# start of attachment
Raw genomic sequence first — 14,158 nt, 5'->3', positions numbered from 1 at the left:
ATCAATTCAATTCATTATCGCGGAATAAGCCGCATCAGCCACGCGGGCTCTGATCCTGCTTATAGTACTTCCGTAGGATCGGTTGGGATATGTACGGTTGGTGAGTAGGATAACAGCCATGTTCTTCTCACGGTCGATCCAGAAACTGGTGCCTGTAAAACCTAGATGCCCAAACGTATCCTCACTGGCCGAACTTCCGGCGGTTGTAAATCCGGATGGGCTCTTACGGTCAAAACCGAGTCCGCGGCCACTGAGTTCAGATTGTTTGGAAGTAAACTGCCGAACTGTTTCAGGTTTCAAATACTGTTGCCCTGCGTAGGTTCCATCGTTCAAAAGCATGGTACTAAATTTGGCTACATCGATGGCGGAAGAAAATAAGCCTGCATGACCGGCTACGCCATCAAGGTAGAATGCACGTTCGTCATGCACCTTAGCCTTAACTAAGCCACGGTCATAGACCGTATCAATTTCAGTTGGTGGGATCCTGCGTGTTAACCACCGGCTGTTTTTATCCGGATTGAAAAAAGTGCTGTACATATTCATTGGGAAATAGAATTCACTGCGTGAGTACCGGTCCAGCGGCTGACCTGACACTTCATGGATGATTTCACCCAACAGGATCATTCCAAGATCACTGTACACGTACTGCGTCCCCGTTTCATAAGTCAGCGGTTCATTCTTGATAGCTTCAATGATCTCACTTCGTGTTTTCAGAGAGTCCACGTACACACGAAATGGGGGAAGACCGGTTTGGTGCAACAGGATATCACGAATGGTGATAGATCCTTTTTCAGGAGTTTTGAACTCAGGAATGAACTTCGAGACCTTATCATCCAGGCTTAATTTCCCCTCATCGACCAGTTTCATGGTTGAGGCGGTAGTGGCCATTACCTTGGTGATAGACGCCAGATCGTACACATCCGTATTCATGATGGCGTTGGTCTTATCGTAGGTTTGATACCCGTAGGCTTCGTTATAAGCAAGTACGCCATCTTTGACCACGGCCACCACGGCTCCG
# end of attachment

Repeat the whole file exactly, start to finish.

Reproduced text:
Raw genomic sequence first — 14,158 nt, 5'->3', positions numbered from 1 at the left:
ATCAATTCAATTCATTATCGCGGAATAAGCCGCATCAGCCACGCGGGCTCTGATCCTGCTTATAGTACTTCCGTAGGATCGGTTGGGATATGTACGGTTGGTGAGTAGGATAACAGCCATGTTCTTCTCACGGTCGATCCAGAAACTGGTGCCTGTAAAACCTAGATGCCCAAACGTATCCTCACTGGCCGAACTTCCGGCGGTTGTAAATCCGGATGGGCTCTTACGGTCAAAACCGAGTCCGCGGCCACTGAGTTCAGATTGTTTGGAAGTAAACTGCCGAACTGTTTCAGGTTTCAAATACTGTTGCCCTGCGTAGGTTCCATCGTTCAAAAGCATGGTACTAAATTTGGCTACATCGATGGCGGAAGAAAATAAGCCTGCATGACCGGCTACGCCATCAAGGTAGAATGCACGTTCGTCATGCACCTTAGCCTTAACTAAGCCACGGTCATAGACCGTATCAATTTCAGTTGGTGGGATCCTGCGTGTTAACCACCGGCTGTTTTTATCCGGATTGAAAAAAGTGCTGTACATATTCATTGGGAAATAGAATTCACTGCGTGAGTACCGGTCCAGCGGCTGACCTGACACTTCATGGATGATTTCACCCAACAGGATCATTCCAAGATCACTGTACACGTACTGCGTCCCCGTTTCATAAGTCAGCGGTTCATTCTTGATAGCTTCAATGATCTCACTTCGTGTTTTCAGAGAGTCCACGTACACACGAAATGGGGGAAGACCGGTTTGGTGCAACAGGATATCACGAATGGTGATAGATCCTTTTTCAGGAGTTTTGAACTCAGGAATGAACTTCGAGACCTTATCATCCAGGCTTAATTTCCCCTCATCGACCAGTTTCATGGTTGAGGCGGTAGTGGCCATTACCTTGGTGATAGACGCCAGATCGTACACATCCGTATTCATGATGGCGTTGGTCTTATCGTAGGTTTGATACCCGTAGGCTTCGTTATAAGCAAGTACGCCATCTTTGACCACGGCCACCACGGCTCCG